6. The first few have to be staged publicity pix. I’ll grant that people dressed up more for travel in those days, but no one was ever that pleasant and animated on a bus trip. I can tell who Greyhound was competing with in those days. I’ve seen similar DC3 stills.

    Not just a bus driver, but a spats wearing hot shot with wings on his cap. He just screams “leave the driving to us”. Voted driver most likely to get you there on time… regardless.

    Finally, I don’t see a gun on Motor Officer Fife’s belt there. Probably a smart corporate policy.

    Awesome images. I loved this series. Thanx!

  7. Also to note: That bus driving tough is wearing what my mom used to call a car coat. Not quite a jacket or sport coat, it was light, loose, and short to afford easy movement when behind the wheel. I had a denim one as a teen.

  8. The Liberty “Kings and Brothers” poster in the diner really puzzled me – thought it was some sort of fund raising poster for Britain war effort – but it is a magazine from May 1939. If we/they only knew what Edward was up to behind the scenes concurrent when that magazine came out and what was soon to come later that summer!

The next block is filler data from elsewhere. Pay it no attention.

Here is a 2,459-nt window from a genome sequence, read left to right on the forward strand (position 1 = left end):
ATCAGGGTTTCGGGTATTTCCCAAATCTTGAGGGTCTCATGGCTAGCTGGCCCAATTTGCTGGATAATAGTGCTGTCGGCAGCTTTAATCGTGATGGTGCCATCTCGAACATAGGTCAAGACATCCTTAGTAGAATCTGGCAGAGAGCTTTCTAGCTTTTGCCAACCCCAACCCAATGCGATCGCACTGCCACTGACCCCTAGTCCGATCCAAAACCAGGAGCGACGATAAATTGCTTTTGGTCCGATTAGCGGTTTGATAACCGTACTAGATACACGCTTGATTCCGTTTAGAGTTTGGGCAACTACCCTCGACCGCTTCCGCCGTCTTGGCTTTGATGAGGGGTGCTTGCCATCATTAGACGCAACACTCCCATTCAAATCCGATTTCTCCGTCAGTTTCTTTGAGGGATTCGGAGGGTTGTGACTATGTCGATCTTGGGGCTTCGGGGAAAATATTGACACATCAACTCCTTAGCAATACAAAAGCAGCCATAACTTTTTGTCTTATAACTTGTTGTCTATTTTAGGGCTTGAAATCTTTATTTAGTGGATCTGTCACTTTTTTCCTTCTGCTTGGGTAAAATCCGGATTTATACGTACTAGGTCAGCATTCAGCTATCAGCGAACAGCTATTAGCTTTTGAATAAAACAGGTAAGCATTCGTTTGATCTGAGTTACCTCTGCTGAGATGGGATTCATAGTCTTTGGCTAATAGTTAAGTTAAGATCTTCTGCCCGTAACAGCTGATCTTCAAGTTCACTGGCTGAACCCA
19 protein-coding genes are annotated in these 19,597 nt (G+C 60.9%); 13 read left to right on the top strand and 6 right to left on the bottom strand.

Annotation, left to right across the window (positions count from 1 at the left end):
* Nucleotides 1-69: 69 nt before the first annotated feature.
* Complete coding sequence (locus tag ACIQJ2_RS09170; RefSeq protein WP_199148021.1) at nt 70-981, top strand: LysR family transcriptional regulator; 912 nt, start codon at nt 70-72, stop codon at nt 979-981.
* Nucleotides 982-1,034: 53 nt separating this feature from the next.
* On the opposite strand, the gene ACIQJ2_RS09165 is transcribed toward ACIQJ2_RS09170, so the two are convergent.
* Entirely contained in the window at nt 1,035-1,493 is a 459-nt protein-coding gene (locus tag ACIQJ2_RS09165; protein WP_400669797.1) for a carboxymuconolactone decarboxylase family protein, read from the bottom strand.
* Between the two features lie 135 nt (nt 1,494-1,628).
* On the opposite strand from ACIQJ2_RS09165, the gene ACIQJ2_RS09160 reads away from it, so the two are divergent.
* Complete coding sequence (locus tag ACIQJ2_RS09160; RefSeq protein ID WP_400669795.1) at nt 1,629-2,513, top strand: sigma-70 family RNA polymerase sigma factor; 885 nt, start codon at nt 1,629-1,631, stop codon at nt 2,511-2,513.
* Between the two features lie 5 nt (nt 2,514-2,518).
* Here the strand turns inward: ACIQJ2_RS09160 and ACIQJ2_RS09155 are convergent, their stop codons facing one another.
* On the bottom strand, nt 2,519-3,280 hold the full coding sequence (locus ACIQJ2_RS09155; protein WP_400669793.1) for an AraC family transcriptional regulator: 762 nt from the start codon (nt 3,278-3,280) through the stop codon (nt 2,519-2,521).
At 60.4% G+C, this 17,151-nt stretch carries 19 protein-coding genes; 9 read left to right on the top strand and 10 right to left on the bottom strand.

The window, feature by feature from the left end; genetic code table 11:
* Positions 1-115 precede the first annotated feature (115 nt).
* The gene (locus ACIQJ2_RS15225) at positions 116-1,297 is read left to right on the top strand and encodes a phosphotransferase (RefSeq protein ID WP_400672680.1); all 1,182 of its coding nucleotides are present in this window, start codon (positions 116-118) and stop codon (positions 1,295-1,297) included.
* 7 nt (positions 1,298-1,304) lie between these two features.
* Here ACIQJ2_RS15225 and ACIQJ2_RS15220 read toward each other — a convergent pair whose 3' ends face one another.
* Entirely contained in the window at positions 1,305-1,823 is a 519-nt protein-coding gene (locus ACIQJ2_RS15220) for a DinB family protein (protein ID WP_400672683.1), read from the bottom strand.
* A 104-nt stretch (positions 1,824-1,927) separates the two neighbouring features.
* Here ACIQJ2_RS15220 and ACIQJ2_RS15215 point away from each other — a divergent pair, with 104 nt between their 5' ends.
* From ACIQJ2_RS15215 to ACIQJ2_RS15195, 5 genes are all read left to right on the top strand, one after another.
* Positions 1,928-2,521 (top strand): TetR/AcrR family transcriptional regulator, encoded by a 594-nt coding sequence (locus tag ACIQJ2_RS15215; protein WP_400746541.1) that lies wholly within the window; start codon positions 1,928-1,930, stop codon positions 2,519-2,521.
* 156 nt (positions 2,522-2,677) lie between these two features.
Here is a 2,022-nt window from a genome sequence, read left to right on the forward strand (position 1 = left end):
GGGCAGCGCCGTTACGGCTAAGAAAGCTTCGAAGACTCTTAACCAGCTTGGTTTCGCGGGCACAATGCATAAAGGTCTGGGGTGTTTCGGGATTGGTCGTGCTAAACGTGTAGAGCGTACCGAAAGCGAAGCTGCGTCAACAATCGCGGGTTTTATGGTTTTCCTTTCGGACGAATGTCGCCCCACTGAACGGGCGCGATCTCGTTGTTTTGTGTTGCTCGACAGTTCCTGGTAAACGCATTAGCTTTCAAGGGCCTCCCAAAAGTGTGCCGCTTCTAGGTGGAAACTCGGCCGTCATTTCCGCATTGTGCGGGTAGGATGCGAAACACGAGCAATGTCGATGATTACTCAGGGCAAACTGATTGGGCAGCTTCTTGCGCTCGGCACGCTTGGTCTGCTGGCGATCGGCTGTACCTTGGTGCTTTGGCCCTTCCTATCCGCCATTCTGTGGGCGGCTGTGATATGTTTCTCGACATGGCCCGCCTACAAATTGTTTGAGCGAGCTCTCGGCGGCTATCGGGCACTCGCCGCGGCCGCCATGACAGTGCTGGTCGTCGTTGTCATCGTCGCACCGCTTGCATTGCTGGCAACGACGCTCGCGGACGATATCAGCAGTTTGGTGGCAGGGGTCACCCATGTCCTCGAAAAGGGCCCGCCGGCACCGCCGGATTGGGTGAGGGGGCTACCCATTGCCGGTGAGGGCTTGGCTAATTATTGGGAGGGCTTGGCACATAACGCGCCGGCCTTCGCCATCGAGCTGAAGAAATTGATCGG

( search Ebay for Liberty Magazine, May 20, 1939 to see an example)

  9. Second photo down, those Woodlites headlights are an unusual accessory for a bus. Sought after today. Everybody remembers their first bus ride. My favorite spot was behind the driver so I could absorb his every move. Great feature.

  10. People, at least those with a job…..sure knew how to dress in those days
    These days…….well ah…
    The pictures are wonderful…..thanks for posting them!

  11. The Manhattan Terminal was on 34th Street near Macy’s Herald Square. As a kid growing up in New York I was there often to meet family coming from the West Coast. It was a fascinating place.

  12. Man, I can smell the hot rubber of the tires, the diesel fuel and exhaust, the wafts of conditioned air when the doors open, waiting for my harley parts from oklahoma city. Just a kid wantong his freedom. Like some of the folks on the greyhounds.

  13. Best seat for a kid back in the ’40’s was the ‘jump/co-pilot’ seat located at the left front corner (ahead of the door) on some coaches of that era. Right up there watching the road roll by! Cheers, Vin

  14. I met two young ladies On Vermont Transit back in the 1970’s riding to Stowe from Arkansas, where they were attendants on Arkansas Trailways and they said now they knew why their customers were so grumpy.